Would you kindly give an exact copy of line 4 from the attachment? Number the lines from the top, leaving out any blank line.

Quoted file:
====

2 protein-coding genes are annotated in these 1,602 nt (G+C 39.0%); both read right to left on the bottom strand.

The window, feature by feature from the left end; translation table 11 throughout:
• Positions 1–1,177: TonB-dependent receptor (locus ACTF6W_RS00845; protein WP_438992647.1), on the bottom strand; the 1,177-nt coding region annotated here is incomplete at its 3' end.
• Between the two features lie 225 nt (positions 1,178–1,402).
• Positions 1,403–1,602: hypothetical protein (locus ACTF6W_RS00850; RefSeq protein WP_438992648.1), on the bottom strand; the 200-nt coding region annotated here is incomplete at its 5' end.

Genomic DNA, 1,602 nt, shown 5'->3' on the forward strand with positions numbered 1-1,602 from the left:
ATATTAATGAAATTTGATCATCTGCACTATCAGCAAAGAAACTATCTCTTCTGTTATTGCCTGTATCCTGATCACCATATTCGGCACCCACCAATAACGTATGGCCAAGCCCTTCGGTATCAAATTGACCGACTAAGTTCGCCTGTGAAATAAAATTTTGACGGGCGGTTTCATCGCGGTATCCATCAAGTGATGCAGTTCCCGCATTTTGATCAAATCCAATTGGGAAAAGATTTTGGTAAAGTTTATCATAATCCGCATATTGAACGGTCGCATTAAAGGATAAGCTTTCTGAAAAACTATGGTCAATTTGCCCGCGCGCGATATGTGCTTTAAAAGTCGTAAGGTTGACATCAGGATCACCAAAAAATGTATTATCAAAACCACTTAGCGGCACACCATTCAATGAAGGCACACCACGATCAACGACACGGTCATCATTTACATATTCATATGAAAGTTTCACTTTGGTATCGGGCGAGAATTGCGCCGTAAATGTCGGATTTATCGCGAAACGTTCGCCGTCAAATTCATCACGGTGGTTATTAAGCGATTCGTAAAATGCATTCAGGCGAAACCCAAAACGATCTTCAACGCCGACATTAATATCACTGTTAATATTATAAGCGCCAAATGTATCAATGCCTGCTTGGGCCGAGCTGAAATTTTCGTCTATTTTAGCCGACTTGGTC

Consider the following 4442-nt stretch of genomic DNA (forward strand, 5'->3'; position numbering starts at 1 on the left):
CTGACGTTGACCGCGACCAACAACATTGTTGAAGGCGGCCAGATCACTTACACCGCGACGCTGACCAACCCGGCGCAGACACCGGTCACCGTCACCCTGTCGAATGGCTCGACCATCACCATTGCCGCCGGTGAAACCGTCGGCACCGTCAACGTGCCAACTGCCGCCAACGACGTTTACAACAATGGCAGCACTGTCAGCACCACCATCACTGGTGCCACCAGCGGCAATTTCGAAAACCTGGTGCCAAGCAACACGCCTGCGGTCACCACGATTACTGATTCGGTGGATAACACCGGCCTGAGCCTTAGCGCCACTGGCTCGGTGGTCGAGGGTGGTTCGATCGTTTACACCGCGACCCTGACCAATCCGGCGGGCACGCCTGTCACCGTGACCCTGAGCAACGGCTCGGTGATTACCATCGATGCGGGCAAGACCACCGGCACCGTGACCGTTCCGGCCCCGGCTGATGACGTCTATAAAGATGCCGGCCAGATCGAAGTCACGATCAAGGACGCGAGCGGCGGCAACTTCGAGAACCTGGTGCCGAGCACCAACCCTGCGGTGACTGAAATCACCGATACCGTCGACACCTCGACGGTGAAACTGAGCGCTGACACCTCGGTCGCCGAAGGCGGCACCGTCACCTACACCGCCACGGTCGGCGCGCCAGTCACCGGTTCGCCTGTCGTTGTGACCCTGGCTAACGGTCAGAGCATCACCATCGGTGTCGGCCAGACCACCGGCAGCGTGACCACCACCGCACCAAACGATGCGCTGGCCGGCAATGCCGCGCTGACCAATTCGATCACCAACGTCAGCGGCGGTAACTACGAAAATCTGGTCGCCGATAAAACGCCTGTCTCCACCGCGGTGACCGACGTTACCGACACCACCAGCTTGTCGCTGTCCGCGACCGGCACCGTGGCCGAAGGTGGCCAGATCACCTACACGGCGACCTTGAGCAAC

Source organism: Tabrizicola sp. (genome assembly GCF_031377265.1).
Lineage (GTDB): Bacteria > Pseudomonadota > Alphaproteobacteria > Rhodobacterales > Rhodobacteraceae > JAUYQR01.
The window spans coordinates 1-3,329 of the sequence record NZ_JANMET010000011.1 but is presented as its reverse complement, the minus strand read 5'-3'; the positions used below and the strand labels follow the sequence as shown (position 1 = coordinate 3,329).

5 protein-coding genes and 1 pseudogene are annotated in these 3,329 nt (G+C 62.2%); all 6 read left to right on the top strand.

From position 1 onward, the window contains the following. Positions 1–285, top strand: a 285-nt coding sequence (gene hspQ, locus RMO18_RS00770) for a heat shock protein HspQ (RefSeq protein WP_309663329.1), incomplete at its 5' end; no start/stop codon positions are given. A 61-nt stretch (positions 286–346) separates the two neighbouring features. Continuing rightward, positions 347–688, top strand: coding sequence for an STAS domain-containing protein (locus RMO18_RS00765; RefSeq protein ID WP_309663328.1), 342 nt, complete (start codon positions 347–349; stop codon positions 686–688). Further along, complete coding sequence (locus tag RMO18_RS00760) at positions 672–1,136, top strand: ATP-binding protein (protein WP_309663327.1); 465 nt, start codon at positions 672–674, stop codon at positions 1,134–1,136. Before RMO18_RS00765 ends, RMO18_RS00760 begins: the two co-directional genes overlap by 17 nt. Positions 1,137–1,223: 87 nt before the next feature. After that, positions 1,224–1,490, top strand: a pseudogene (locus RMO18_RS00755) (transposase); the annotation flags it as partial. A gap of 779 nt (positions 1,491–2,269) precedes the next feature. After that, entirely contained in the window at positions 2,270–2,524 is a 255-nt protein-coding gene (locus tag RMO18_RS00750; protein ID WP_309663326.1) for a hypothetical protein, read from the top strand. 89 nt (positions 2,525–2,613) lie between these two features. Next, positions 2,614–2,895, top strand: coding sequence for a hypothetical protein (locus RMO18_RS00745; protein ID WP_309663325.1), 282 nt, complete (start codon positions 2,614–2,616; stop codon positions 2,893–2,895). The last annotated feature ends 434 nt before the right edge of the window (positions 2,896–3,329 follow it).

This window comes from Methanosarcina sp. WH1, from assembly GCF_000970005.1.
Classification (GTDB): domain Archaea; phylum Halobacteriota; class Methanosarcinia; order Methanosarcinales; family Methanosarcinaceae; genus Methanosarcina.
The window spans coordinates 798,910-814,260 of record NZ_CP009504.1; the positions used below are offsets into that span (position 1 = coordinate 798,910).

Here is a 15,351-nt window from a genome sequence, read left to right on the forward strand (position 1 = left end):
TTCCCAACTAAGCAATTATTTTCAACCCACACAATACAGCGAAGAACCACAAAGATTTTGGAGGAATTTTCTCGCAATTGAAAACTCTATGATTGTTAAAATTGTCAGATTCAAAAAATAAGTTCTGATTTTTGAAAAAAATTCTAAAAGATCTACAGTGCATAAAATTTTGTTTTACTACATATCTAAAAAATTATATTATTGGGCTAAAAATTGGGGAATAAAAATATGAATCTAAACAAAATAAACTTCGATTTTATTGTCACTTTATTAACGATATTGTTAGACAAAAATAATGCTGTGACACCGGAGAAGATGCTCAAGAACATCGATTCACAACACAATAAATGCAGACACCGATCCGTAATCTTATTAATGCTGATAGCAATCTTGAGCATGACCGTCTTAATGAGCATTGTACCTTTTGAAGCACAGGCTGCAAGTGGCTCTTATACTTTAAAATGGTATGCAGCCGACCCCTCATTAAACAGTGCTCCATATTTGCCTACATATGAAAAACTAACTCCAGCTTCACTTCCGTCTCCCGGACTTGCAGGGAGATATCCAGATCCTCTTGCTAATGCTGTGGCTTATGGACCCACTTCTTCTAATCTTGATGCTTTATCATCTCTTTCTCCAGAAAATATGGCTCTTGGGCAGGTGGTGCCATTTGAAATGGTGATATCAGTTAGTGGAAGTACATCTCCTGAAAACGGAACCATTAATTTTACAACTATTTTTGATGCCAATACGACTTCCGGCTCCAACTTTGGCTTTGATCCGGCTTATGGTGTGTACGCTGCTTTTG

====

• Between the two features lie 225 nt (positions 1,178–1,402).